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Human immunodeficiency virus (HIV)

Myeloma risk is 2.6 times higher in people with HIV/AIDS, compared with the general population, a meta-analysis showed.11 

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Medical conditions and treatments


Myeloma risk is higher in people with previous pneumonia, some cohort studies have shown.8,34 However, this may reflect increased pneumonia risk in people with undetected myeloma (rather than pneumonia causing myeloma); the association may only be found quite soon after pneumonia diagnosis.12

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Overweight and obesity

Myeloma risk is 11-14% higher per 5-unit body mass index (BMI) increment, meta-analyses have shown.13-15

Obese people may produce more of the protein interleukin-6 (IL-6), affecting proliferation and development of normal and malignant plasma cells.13

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Ionising radiation

X radiation and gamma radiation are classified by IARC as probable causes of myeloma, based on limited evidence (Table 4.1).10 However, the evidence is not strong.18

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Occupational exposures

Benzene and ethylene oxide are classified by IARC as probable causes of myeloma, based on limited evidence (Table 4.1).10

Myeloma risk is doubled in people with occupational exposure to methylene chloride, compared with unexposed people, a meta-analysis showed.36 Myeloma risk is not associated with benzene or trichloroethylene exposure, meta-analyses have shown.19-22,30

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Factors shown to have no effect on myeloma risk

Myeloma risk is not associated with the following factors, meta- and pooled analyses or systematic reviews have shown:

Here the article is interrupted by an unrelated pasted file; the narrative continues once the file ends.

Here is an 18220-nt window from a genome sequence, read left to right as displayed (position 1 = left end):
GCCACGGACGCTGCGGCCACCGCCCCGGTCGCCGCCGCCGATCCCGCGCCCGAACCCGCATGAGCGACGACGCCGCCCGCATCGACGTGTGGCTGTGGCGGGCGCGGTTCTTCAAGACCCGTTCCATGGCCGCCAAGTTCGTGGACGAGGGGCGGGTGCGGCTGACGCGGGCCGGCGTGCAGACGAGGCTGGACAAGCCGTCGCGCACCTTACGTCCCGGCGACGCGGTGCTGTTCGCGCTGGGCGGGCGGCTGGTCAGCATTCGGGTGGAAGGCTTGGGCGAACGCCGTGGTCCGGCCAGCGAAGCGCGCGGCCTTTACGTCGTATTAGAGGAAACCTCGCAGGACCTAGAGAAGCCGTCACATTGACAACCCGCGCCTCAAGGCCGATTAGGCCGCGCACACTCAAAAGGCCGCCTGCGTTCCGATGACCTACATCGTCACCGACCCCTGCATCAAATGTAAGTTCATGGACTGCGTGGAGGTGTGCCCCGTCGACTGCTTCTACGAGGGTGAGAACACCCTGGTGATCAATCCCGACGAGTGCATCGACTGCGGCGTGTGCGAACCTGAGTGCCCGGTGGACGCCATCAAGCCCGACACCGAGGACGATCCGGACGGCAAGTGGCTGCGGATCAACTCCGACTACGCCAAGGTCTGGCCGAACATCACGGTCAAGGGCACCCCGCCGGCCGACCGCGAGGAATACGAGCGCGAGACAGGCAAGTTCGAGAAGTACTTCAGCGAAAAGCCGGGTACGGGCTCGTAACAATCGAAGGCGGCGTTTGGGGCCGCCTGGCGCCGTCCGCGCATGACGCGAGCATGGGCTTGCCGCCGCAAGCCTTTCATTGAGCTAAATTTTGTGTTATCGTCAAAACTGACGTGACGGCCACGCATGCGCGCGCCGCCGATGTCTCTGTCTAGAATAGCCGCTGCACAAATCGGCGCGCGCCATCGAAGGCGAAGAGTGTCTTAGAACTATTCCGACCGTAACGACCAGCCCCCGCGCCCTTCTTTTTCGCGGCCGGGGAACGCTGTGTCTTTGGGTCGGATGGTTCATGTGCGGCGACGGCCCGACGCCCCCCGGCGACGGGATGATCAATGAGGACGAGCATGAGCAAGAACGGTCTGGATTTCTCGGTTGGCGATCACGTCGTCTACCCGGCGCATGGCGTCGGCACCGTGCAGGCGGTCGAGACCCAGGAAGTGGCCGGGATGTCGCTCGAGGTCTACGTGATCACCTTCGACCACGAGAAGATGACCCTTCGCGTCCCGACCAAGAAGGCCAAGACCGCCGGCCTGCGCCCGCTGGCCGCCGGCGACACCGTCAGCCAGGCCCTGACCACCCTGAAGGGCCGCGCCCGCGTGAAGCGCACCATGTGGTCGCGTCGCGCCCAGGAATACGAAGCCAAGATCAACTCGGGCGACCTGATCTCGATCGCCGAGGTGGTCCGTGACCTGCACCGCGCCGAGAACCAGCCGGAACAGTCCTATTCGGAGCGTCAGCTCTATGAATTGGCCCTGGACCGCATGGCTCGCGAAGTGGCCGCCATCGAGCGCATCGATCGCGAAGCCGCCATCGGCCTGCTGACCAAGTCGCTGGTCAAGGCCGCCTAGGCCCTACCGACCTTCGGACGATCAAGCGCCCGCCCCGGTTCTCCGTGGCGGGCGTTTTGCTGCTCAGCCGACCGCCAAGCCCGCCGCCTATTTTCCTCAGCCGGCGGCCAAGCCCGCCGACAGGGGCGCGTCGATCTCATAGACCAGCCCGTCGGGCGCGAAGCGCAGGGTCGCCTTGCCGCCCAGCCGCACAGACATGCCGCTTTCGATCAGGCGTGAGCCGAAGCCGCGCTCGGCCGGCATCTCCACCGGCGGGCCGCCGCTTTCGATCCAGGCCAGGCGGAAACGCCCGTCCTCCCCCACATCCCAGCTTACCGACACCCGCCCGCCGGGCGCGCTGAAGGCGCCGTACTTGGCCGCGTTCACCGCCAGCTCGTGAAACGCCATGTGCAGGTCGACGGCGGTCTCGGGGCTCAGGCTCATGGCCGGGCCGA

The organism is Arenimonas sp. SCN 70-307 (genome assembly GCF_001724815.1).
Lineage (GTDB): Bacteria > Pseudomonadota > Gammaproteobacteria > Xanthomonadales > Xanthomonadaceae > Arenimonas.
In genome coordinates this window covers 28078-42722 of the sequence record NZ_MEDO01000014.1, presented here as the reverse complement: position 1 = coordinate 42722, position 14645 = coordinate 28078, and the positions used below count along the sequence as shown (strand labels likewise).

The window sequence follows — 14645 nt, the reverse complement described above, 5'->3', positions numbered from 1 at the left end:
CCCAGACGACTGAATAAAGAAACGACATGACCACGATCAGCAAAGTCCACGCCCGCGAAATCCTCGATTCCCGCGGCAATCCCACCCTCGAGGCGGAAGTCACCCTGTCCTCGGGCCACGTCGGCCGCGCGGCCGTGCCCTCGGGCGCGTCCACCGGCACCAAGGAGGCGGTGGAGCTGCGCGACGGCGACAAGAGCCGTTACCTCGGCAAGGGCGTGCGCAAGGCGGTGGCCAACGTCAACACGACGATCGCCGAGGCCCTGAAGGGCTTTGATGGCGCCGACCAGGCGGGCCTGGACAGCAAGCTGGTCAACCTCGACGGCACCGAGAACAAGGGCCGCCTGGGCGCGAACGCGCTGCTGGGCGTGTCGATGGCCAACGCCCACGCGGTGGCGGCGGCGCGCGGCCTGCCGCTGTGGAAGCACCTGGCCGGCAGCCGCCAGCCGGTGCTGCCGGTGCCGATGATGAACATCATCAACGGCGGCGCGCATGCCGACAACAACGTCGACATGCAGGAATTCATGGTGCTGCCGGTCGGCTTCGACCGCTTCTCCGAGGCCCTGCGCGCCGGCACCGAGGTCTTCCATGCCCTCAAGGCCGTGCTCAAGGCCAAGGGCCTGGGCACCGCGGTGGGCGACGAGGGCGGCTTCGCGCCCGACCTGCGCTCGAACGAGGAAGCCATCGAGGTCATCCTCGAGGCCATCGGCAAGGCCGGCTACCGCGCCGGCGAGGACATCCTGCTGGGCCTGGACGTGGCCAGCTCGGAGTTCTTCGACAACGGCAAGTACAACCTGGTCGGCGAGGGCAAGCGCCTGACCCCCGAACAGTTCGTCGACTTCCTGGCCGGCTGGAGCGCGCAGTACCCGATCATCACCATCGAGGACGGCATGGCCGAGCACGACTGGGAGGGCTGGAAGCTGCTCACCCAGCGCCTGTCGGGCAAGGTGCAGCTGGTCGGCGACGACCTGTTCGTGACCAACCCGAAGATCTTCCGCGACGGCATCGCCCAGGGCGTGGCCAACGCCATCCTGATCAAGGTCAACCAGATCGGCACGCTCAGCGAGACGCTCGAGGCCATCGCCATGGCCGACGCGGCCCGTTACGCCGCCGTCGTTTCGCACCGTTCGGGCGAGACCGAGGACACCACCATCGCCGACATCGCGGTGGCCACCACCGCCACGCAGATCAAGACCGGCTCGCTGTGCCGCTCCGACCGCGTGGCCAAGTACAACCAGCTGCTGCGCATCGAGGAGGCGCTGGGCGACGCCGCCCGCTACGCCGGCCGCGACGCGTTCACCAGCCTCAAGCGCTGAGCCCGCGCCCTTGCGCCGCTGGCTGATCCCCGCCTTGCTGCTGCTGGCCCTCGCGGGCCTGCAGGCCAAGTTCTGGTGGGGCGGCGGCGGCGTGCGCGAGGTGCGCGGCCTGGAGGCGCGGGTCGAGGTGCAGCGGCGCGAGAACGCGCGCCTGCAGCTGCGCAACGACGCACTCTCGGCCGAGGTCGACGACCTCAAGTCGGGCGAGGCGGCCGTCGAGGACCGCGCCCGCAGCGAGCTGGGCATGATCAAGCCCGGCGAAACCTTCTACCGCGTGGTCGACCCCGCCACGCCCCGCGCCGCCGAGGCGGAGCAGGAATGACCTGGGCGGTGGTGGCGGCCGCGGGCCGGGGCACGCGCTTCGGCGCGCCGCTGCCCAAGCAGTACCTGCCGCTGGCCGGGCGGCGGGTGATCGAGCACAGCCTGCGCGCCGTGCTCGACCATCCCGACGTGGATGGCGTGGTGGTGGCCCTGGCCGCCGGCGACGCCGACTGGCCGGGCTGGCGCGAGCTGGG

• Tobacco smoking.29
  • Alcohol31 (though some evidence of risk decrease at high intake levels31,40).
  • Physical activity.16
  • Rheumatoid arthritis.35
  • Diabetes.39
  • Pesticide/herbicide exposure.23,24,38
  • Diet.1
  • Working with livestock.25
  • Working in the meat industry.26
  • Working as a metal processor, cleaner, or with high exposure to organic solvents.38
  • Hair dyes.27,28

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section updated 29/08/14

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References for myeloma risk factors

  1. Alexander DD, Mink PJ, Adami HO, et al. Multiple myeloma: a review of the epidemiologic literature. Int J Cancer 2007;120 Suppl 12:40-61.
  2. Kristinsson SY, Goldin LR, Bjorkholm M, et al. Genetic and immune-related factors in the pathogenesis of lymphoproliferative and plasma cell malignancies. Haematologica 2009;94(11):1581-9.
  3. Parker A, Bowles K, Bradley JA, et al. Brit J Haematol 2010;149(5):675-92.
  4. Caillard S, Agodoa LY, Bohen EM, et al. Myeloma, Hodgkin disease, and lymphoid leukemia after renal transplantation: characteristics, risk factors and prognosis. Transplantation 2006;81(6):888-95.
  5. Grulich AE, van Leeuwen MT, Falster MO, et al. Incidence of cancers in people with HIV/AIDS compared with immunosuppressed transplant recipients: a meta-analysis. Lancet 2007;370(9581):59-67.